An entreaty to help save the life of a victimized child who had been raped by an AIDS-positive attacker began circulating as a cell phone text message in June 2010. At that time, the message being zinged from phone to phone represented the rapist being sought with a photograph of an African American male bearing gold teeth:
This guy raped a five year old little girl. He ruined her life, she is alive & in the hospital can’t move and can never have children, or a normal life. This guy goes by different names he is in hiding & has AIDS. The girl came out positive. Please help us catch this animal. Every time this message is fwd the Dell Hospital will donate $.15 to Maria’s medication & treatment. Please don’t hesitate to fwd this. It could’ve been you’re daughter or sister. God bless. Thank you!. Forward this to as many people as possible.
In October 2010, the hoax underwent a revival when it was circulated anew, that time accompanied by the photo of a Hispanic male sporting multiple tattoos. Since 2014, this Facebook post has been shared more than 77,000 times. A second post from 2016 has been shared more than 82,000 times with a different photograph:
There was no such child: the whole thing was a leg-pull, said Dell Children’s Medical Center of Central Texas:
A false text message has been circulating that describes an incident involving a 5-year old girl. The message states that every time you forward it to someone, Dell Children’s Medical Center will donate 15 cents to cover the child’s healthcare expenses. This message is spam and is in no way affiliated with Dell Children’s Medical Center or the Seton Family of Hospitals. If you receive this message, please delete it.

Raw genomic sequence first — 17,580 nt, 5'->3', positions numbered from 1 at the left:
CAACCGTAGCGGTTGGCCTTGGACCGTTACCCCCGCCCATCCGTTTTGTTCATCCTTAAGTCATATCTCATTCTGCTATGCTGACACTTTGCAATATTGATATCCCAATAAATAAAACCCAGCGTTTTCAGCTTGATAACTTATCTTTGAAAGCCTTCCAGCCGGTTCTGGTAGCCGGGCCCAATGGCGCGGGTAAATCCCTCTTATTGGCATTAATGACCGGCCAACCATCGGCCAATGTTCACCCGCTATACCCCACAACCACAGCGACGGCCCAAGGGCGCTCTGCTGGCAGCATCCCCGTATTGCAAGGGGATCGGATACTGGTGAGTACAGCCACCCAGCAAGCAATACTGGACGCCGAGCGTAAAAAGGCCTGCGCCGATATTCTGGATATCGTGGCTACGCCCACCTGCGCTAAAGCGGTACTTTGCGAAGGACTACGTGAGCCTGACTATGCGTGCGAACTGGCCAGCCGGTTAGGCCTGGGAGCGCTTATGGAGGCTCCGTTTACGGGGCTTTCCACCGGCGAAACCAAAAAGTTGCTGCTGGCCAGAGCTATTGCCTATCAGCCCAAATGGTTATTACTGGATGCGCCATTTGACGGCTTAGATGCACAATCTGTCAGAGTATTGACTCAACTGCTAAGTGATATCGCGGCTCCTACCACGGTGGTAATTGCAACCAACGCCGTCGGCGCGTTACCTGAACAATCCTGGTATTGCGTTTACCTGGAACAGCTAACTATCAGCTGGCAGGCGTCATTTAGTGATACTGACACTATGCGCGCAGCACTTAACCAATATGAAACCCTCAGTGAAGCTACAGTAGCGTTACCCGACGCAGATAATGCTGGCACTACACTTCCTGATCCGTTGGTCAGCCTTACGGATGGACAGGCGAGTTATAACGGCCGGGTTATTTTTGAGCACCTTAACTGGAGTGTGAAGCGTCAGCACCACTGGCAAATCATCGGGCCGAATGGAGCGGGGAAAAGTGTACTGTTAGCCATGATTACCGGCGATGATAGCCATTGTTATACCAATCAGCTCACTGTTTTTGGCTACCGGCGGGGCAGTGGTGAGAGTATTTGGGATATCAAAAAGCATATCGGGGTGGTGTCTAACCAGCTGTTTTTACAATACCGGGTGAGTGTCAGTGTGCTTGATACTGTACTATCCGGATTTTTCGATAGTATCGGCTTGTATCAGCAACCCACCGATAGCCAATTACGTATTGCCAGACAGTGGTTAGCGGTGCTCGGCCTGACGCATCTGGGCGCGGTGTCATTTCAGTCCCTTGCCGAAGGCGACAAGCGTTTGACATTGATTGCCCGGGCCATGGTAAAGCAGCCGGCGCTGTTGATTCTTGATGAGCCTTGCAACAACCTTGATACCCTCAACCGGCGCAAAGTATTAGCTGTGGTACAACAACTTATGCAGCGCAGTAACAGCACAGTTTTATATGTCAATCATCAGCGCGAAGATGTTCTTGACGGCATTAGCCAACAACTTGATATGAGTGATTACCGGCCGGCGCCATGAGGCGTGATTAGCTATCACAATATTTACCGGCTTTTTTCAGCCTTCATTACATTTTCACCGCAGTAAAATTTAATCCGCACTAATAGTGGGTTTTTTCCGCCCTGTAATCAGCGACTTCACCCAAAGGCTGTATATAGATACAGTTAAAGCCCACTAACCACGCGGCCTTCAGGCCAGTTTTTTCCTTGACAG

As demonstrated so aptly by public efforts to provide relief to earthquake victims in Haiti, beneficences initiated by cell phone generally involve a tracking and billing mechanism that requires participants to text a specific short word or phrase to a particular (five-digit) number, not the willy-nilly forwarding of a explanatory narrative to as many people as possible.
In 2009 we began to note that “Forward this message to help fund medical care for a sick or dying child” appeals were beginning to appear as cell phone text messages as well as being passed in e-mail. That trend continues into the present, with the “shot 14-year-old boy” just another iteration of the same basic hoax that falsely claims the American Cancer Society, the Make-A-Wish Foundation, or some other large entity will donate a predetermined amount of money every time a particular message is forwarded. Such leg-pulls have been circulating via e-mail since 1997.
Typically, a large charity is named as the benefactor standing ready to direct monies towards the costs of medical care for the languishing child, but various corporations have also been fingered for this role in other iterations of the hoax, such as AOL and ZDNet in the Rachel Arlington leg pull (brain cancer sufferer in need of an operation) and McDonald’s and Pizza Hut in the Justin Mallory prank (epileptic in need of long-term care).
Everyone wants to help sick children get better, and the thought of a little boy or girl suffering from some dread disease or infirmity because people couldn’t be bothered to forward a message tugs straight at the heartstrings. Problem is, hoaxsters know that, and they play upon these very human drives for their personal amusement. Once again, that is the case here: Well-intentioned forwarding does nothing towards helping a sick child; it does, however, make the day of some prankster.
If you want to make a difference in a sick child’s life, the best way is still the old-fashioned one: donate your money or your time, don’t passively share a worthless message.